Officials at the course, which is owned by the Crown Estates Commission, learned in January that renovation work costing pounds 3m had to be carried out if it was to obtain a safety certificate. Buildings at the course had not been re-wired for 30 years and this, along with the need to provide more escape routes from the huge main stand, meant that it did not meet the requirements of Berkshire's Chief Fire Officer and the Heritage Department.
Their decision came two months after the blaze which destroyed parts of Windsor Castle, just a carriage drive away. The destruction of the Queen's Berkshire home prompted a major debate over whether public money should be used to pay for renovation work.
That was partly resolved when the Queen agreed to open Buckingham Palace to the public to help meet the cost of the work. This use of Levy Board money, a tax on punters' bets to benefit the horse-racing industry, is sure to rekindle the debate.
Central to the issue is whether the Queen's course should receive Levy funding in the same way as Britain's 58 other tracks. Although racing at the course, particularly the Royal meeting, is popular with punters and makes a weighty contribution to the levy, the track spurns the investment of sponsors at the Royal meeting. Instead it is putting up pounds 946,081 towards prize money at the four-day fixture next week, money which could be distributed usefully elsewhere.
'The Royal meeting is one of the largest generators of off- course income,' the Levy Board chief executive, Rodney Brack, said. 'It supplies a substantial part of that income, therefore it is logical to claim a loan from that source.'
The Levy Board asked Ascot to provide financial forecasts to justify the loan, which is being repaid in two instalments, pounds 500,000 next April and the rest 12 months later. 'The figures demonstrated the loan was needed to get the work done in the time scale,' Brack said.
It also seems extraordinary that the same electrical wiring has been allowed to remain in position for 30 years and that the course seems to have been caught out by the more stringent rules which now apply to sports grounds in the wake of the Hillsborough disaster.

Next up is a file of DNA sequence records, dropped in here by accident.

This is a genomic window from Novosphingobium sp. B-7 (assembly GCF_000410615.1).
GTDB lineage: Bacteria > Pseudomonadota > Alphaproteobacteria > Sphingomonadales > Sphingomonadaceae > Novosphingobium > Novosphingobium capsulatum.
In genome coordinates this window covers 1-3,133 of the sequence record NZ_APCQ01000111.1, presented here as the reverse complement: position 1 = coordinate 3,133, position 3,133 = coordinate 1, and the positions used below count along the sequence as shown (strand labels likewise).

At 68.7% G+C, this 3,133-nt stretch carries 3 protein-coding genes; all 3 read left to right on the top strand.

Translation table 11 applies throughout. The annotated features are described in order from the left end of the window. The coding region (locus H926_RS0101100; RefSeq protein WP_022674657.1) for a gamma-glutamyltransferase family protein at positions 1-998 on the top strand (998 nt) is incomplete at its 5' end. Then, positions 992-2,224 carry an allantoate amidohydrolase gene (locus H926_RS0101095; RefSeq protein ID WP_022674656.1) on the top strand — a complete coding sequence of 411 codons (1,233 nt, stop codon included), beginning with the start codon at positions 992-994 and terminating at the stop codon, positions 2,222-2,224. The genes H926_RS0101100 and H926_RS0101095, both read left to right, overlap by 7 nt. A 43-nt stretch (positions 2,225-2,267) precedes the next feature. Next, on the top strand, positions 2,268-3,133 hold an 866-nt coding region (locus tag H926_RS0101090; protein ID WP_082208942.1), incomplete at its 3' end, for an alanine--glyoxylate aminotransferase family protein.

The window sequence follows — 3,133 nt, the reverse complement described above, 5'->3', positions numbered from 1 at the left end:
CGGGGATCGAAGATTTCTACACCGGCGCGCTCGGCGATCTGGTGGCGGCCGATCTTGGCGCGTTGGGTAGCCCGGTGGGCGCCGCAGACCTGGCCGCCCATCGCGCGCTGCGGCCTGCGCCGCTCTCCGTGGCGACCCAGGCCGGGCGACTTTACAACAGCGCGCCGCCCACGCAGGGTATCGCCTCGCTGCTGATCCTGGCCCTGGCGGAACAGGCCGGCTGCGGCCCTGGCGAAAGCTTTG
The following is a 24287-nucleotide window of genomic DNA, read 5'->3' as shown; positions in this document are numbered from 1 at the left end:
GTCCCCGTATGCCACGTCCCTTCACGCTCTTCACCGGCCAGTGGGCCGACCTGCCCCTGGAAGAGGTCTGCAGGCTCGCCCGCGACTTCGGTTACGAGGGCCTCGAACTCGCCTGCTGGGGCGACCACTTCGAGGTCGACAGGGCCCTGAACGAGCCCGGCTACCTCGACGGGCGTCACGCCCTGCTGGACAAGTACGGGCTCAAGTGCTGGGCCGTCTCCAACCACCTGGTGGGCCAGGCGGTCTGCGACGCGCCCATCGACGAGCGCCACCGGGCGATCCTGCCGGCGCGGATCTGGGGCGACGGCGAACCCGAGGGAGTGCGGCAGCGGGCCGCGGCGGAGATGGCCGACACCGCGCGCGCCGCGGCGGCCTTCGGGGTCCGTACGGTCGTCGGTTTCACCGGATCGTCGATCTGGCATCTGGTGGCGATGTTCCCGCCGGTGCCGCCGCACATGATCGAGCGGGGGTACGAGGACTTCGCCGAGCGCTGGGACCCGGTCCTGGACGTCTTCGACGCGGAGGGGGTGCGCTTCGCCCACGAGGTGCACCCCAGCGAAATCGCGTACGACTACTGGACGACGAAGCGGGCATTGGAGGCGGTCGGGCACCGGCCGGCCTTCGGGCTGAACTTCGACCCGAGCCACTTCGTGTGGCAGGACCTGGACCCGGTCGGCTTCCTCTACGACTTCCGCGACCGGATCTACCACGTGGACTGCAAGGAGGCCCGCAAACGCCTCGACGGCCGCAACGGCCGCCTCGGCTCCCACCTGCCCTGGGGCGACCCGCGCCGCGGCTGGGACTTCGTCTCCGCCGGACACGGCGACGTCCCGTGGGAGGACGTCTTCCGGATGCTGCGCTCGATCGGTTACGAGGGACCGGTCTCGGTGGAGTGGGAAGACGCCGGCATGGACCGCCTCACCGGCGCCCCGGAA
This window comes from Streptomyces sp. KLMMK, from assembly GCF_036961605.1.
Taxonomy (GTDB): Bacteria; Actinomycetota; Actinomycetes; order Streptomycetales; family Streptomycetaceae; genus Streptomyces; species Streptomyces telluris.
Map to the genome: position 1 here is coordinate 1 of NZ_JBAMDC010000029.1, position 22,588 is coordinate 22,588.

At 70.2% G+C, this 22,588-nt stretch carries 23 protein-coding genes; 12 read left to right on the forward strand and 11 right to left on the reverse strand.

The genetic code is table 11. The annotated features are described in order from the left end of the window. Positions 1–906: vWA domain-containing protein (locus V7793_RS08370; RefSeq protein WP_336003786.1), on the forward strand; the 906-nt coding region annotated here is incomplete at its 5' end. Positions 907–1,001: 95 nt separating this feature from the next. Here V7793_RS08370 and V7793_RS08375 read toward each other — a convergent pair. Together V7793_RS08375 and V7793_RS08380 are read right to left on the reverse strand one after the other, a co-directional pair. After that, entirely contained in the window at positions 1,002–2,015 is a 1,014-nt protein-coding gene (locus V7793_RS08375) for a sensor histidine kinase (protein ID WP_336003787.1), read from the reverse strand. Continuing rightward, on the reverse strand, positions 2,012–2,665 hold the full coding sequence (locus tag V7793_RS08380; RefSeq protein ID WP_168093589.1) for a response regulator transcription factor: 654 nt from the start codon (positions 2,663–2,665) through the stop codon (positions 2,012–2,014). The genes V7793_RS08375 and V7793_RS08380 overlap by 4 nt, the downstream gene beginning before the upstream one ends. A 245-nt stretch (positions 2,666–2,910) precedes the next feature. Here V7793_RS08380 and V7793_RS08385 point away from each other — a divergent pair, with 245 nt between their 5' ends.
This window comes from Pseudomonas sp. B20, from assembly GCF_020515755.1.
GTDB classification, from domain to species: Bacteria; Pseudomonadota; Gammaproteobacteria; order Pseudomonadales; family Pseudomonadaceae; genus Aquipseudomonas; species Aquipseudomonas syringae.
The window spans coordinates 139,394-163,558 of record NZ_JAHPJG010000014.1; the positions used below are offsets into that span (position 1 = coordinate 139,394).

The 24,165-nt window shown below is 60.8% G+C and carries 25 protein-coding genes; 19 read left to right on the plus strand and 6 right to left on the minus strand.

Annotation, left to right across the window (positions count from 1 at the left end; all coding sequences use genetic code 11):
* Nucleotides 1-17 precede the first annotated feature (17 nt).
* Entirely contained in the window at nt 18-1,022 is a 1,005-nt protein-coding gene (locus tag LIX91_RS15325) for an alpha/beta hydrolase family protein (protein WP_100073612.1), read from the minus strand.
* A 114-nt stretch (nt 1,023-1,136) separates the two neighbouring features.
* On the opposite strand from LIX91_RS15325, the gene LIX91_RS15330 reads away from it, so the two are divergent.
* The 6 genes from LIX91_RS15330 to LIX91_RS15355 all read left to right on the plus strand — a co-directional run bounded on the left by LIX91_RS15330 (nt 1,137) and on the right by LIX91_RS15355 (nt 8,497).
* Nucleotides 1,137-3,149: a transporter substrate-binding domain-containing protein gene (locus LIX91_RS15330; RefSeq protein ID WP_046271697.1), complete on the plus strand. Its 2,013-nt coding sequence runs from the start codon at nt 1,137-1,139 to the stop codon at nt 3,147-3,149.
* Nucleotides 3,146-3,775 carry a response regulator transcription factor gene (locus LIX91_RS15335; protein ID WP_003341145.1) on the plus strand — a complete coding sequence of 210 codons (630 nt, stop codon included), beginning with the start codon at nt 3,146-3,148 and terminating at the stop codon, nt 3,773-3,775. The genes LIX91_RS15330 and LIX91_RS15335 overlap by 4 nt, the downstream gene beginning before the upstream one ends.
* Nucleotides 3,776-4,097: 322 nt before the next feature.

The clerk of the course at Ascot, Nicholas Beaumont, yesterday explained that the improvements were ordered in January when responsibility for safety certificates for Crown property was transferred to the Heritage Department.
'We could have done nothing, but the crowd restrictions would have been so severe that racing could not have taken place,' he said. 'The number of people per box would have been limited to six, the top floor of the Royal enclosure to 435 instead of over 5,000 and the stalls seats to 300 instead of 2,000.
'Since January the roofs of the grandstand and Royal enclosure have been replaced and a brand new fire alarm installed. There was no other way of getting the money at such short notice. It is remarkable what has been achieved in such a short space of time.'
Suggestions that the Levy Board should have used Ascot's need for a loan to force the track into accepting something as vulgar as sponsorship for the Royal meeting were refuted by the board's chairman, Sir John Sparrow. 'I am out of sympathy with sponsorship of Royal Ascot,' he said. 'The course is in an unusual position in terms of international reputation and is owned by somebody who wishes not to have that meeting sponsored.
'To suggest that we should have taken advantage of a situation that was dangerous for racing would have been entirely wrong. If you had changed the names and it was a proprietor of some other course in question you would not be asking for change with the same conviction.'
The course is due to receive its safety certificate tomorrow.Reuse content